I did a Masters degree and researched the experiences of Goan mothers in Aotearoa, then undertook a Families Commission project with the Plunket society to look at the experiences of migrant mothers in general. I also spent some time thinking about reflexivity and positionality and what it meant to be an insider/outsider or outsider- within as Patricia Hill-Collins calls it, and the moral aspects of mothering. I later did a secondary analysis of the Korean (discursive) Families Commission data for my Ph.D. along with interviewing Plunket Nurses. I also published the findings about Indian mothers in a book by Sekhar Bandyopadhyay and blogged about the experience of White migrant mothers. Later I talked to Chinese and Indian men about their experiences of becoming fathers in New Zealand. I also talked to Refugee background women about their experiences of parenting and more recently have been researching the intersections of pregnancy, birth, migration, and digital technologies. More recently I have had the honor of speaking with Lia Pa’apa’a and Merindi Schrieber about their project Ngamumu (For Mothers), a community focused creative arts and cultural development project that seeks to decolonise maternal health by supporting mothers during the first 1000 days of motherhood. You can listen to the talk that was hosted by Contemporary Art and Social Transformation (CAST), RMIT University. CAST OUT LOUD: Ngamumu: Decolonising maternal health through creative art and ancestral practices.

The time on the postnatal ward and later in the maternal mental health service shaped how I think about cultural safety in healthcare. From being a clinician, to an educator and then a researcher, I’ve been committed to sharing this work widely, mainly through talking and writing. Increasingly though I feel like written communication has its limits particularly for those Todd Landman describes as the ones “I would most like to engage and influence”. I learned early when I started teaching mental health support workers in NZ and then later when I worked in the Centre for Culture Ethnicity and Health, how important it is to make research accessible to people. I remember my Ph.D. supervisor David Allen from the University of Washington in Seattle asking me how I could make my Ph.D. accessible to nurses and midwives who were in a position to change practice.

University academics are expected to engage with “industry”, and while I am comfortable doing this via social media, as both a blogger and tweep, a podcast feels next level. I like the idea of extending research to beyond practice contexts to public contexts, so knowledge is democratised. It bugs me that the public who pay for us to conduct research cannot access it because it needs a subscription or is behind a paywall as the amazing Siouxsie Wiles points out. I did this years ago by creating an online Aotearoa Ethnic Network Journal to bring great thinkers, writers, artists together in conversation. I also think we need to find other ways than writing to reach people. Since I got a Fellowship at RMIT and I have been based in the School of Art, I’ve been interested in how I might ‘play’ with different ways of communicating. A few months ago I collaborated with amazing artist Safdar Ahmed to create a short graphic comic for the Guardian.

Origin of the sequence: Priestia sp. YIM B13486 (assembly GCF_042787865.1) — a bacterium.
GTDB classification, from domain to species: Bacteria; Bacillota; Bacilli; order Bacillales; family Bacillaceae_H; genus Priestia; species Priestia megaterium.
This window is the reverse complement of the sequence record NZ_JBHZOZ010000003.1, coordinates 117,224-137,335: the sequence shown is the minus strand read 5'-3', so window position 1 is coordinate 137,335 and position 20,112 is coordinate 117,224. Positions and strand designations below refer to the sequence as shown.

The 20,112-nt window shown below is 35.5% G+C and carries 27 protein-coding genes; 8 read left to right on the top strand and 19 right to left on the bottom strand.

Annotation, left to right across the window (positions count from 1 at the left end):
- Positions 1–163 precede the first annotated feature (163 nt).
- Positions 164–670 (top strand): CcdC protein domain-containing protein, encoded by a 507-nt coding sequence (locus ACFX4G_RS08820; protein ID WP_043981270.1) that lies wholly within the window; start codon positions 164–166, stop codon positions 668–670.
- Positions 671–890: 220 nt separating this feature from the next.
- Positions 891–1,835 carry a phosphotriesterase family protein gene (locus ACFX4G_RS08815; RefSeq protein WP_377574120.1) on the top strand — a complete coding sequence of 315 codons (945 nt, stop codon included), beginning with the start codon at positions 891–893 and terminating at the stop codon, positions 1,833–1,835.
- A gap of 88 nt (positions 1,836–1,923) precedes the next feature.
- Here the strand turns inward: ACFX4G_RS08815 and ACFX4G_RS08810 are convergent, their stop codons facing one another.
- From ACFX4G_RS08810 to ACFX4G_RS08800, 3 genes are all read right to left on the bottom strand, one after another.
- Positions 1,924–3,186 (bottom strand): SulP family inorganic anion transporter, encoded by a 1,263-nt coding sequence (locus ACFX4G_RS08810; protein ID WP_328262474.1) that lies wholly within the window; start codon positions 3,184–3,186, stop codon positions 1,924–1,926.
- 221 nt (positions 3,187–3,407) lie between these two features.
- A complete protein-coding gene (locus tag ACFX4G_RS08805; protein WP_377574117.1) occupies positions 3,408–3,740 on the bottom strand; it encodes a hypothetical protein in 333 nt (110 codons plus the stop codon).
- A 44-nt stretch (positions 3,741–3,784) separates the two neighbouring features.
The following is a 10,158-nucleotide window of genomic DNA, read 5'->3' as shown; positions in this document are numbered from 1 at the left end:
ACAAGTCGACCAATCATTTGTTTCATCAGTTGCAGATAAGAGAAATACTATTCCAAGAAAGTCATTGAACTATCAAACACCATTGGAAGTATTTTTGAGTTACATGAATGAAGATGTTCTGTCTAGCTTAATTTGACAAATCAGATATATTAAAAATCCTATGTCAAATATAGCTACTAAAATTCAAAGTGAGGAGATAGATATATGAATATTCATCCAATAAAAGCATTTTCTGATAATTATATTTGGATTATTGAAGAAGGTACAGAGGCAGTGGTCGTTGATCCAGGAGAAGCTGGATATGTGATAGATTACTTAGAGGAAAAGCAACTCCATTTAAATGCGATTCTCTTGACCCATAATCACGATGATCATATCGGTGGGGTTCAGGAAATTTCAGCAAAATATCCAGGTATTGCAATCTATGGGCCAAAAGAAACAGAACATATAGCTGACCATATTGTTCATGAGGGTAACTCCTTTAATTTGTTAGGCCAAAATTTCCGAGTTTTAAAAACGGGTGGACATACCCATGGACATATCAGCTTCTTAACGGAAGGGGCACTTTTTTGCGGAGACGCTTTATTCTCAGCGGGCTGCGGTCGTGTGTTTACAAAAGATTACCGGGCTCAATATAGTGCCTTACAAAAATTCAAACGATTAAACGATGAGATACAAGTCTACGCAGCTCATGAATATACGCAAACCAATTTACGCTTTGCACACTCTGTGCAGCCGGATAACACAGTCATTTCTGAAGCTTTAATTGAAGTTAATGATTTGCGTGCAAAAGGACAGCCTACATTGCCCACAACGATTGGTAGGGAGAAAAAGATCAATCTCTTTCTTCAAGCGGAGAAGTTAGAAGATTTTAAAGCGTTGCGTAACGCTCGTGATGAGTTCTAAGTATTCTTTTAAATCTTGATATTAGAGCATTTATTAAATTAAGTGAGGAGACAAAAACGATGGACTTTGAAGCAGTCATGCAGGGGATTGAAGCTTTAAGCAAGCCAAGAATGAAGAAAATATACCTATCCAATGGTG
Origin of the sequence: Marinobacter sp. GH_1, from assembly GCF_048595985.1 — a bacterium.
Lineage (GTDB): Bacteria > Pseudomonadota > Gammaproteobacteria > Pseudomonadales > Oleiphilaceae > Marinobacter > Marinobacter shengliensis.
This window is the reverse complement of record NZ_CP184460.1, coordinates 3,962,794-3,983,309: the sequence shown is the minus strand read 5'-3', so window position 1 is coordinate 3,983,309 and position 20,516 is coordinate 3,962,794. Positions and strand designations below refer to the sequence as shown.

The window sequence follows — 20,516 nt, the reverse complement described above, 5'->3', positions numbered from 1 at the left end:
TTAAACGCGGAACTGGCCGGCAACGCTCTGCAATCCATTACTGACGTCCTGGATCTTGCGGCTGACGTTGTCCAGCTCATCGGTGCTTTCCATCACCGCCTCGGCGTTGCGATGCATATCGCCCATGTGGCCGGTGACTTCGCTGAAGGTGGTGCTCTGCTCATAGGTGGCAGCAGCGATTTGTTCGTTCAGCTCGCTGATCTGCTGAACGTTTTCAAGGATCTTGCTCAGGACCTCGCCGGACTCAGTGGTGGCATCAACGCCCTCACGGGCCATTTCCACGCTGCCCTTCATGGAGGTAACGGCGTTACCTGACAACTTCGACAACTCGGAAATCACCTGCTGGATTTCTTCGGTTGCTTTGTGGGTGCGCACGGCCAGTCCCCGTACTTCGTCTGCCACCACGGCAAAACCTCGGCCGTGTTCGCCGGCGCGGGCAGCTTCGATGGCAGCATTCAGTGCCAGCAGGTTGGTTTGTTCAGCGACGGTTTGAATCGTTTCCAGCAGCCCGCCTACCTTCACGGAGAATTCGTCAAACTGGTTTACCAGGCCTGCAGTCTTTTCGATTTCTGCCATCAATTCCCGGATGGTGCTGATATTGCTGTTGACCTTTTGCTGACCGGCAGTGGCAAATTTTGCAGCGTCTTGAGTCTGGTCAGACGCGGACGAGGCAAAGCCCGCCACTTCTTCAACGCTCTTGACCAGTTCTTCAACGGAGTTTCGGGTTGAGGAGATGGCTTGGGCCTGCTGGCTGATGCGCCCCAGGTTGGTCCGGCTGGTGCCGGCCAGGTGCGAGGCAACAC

So, now a podcast! Robert Danisch says it is important to trust that my “training, expertise and experience” provide me with some useful skills and knowledge that people might benefit from. As I launch this podcast, I wonder if anyone will listen and whether I can build an audience. As an avid podcast subscriber and listener myself, I love that I can listen to brilliant people all over the world while I am gardening! For the last few months, I’ve been working on a podcast to talk about birth in a settler colony and what it means for People who are BIPOC (Black, Indigenous, People of Color). I’m not sure yet what the affordances might be of using podcasts to communicate research, but I am interested in how my work might reach a bigger audience. When I started developing the podcast, I was worried that it might be considered academically underweight (whereas folks like Mark Carrigan suggest that podcasts are a “natural form of communication for academic ideas”). Now I am (almost) convinced that a podcast can be a way to make research comprehensible so as to engage a broader public in one’s work as well as a way to build an academic network, kinda like a fireside chat, people can speak in their own voices and speak more freely or informally than conventional academic forms of dissemination.

Dr. Katie Linders at the Oregon State University in conversation with Janet Salmons talks about podcasts as a way of helping to increase research literacy because “bite-sized pieces” are a nice way to synthesize research for people from a range of backgrounds. This means that researchers have to think about how they might communicate their findings to different audiences. Cochrane is a network of researchers who provide high-quality information/evidence for healthcare knowledge and decision making geared to health professionals, patients, carers, researchers or funders who have also begun making podcasts as a dissemination tool for health research. Their format is a short summary of a recent Cochrane review from the authors themselves presented in under five minutes. They are recorded in more than 30 languages and include topics such as Does stopping smoking improve mental health?; What are the benefits and risks of psychological therapies for adults with persistent and distressing pain that is neither cancer-related nor a headache? Cochrane Australia has a podcast The Recommended Dose designed to promote an informed and critical approach to healthcare where a journalist interviews researchers, thinkers, writers and health professionals. The London School of Economics Public Policy Group use audio for academic dissemination with their aim to “bring academia online, and broaden access to the social sciences…to stretch the understanding and impact of research beyond the confines of universities.”